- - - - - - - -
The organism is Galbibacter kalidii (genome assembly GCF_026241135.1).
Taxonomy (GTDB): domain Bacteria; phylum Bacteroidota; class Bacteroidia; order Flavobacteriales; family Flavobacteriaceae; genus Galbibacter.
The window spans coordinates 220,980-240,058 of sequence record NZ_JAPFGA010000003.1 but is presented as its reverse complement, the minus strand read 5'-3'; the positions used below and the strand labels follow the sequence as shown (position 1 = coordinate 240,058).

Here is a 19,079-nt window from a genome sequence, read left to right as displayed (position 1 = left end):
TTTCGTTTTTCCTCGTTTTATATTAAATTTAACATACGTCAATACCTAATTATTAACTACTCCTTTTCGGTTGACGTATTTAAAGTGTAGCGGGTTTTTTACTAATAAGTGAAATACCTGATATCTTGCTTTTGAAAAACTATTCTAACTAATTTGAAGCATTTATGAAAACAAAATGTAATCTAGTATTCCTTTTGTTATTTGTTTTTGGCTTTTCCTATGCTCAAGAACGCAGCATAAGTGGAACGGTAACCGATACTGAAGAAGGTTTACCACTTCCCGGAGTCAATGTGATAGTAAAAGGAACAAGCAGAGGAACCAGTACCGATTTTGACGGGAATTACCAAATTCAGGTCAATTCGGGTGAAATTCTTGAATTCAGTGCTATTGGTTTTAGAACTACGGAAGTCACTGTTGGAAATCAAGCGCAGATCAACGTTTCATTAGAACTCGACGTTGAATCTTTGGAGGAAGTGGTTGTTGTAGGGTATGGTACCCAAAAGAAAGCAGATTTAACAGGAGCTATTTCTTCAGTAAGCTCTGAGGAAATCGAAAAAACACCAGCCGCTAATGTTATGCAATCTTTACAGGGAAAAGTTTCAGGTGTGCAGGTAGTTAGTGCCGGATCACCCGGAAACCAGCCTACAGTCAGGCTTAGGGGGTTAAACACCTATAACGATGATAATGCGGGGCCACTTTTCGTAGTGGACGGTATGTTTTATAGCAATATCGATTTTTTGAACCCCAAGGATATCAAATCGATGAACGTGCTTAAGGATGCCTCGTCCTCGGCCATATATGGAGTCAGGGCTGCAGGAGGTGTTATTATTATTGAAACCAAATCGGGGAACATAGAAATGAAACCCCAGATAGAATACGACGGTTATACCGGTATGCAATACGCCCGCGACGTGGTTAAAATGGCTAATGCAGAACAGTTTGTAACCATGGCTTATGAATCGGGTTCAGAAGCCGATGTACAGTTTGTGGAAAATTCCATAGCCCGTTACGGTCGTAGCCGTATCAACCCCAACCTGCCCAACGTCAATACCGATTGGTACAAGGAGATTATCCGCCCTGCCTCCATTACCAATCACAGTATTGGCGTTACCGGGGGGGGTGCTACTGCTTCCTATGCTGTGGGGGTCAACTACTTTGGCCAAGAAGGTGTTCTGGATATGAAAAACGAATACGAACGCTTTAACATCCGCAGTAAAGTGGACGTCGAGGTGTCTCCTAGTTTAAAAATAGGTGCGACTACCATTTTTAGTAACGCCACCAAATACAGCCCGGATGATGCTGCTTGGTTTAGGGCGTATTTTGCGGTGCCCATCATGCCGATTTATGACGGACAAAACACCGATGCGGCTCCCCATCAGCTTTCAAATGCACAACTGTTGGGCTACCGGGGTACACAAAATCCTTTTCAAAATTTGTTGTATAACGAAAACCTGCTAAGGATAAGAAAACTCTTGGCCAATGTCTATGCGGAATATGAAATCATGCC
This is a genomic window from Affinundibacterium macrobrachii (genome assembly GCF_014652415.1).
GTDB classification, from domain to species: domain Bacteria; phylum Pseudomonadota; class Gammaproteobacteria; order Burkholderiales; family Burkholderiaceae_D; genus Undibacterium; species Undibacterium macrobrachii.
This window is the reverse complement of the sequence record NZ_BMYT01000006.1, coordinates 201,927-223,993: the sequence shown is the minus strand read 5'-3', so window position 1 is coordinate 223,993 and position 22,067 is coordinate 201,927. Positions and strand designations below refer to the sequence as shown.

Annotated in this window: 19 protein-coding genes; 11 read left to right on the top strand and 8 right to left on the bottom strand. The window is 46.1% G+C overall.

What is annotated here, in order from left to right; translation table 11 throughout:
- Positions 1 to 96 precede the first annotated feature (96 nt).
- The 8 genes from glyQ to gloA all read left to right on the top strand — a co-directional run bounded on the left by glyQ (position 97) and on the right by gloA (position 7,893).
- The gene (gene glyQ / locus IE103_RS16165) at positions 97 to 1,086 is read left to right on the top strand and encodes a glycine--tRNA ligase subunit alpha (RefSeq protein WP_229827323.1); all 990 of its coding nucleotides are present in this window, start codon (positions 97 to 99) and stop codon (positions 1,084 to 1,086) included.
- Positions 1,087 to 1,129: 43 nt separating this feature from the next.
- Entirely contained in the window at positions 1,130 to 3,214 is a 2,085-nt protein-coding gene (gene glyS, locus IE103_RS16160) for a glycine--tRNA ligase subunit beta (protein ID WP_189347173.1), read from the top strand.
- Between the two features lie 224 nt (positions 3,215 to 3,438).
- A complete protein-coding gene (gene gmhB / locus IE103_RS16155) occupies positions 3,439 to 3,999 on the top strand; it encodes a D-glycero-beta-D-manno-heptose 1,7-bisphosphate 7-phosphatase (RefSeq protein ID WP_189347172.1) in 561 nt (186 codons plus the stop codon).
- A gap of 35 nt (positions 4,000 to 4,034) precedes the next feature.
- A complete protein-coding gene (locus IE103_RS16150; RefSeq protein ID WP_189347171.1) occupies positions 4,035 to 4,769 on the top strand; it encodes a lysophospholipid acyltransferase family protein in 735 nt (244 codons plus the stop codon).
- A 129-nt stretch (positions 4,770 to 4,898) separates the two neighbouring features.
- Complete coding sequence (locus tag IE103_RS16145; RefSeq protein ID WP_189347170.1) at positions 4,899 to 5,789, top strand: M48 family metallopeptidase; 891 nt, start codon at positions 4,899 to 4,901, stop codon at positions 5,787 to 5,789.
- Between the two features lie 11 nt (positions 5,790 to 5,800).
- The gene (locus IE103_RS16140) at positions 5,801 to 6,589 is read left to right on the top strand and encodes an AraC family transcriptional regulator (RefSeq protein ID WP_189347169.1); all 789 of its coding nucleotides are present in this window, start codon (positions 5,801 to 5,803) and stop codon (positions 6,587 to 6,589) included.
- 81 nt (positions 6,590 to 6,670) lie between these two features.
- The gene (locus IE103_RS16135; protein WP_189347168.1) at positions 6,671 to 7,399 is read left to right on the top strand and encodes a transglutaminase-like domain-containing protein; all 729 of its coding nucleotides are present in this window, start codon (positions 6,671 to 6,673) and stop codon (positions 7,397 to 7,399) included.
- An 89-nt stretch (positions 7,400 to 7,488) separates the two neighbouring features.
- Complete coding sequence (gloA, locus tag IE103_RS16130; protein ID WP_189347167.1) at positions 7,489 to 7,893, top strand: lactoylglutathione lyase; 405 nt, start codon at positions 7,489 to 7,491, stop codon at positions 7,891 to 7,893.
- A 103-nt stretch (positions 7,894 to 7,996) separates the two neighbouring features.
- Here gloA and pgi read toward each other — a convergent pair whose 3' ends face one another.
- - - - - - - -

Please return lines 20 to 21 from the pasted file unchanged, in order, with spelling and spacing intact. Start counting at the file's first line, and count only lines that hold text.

- A 129-nt stretch (positions 4,770 to 4,898) separates the two neighbouring features.
- Complete coding sequence (locus tag IE103_RS16145; RefSeq protein ID WP_189347170.1) at positions 4,899 to 5,789, top strand: M48 family metallopeptidase; 891 nt, start codon at positions 4,899 to 4,901, stop codon at positions 5,787 to 5,789.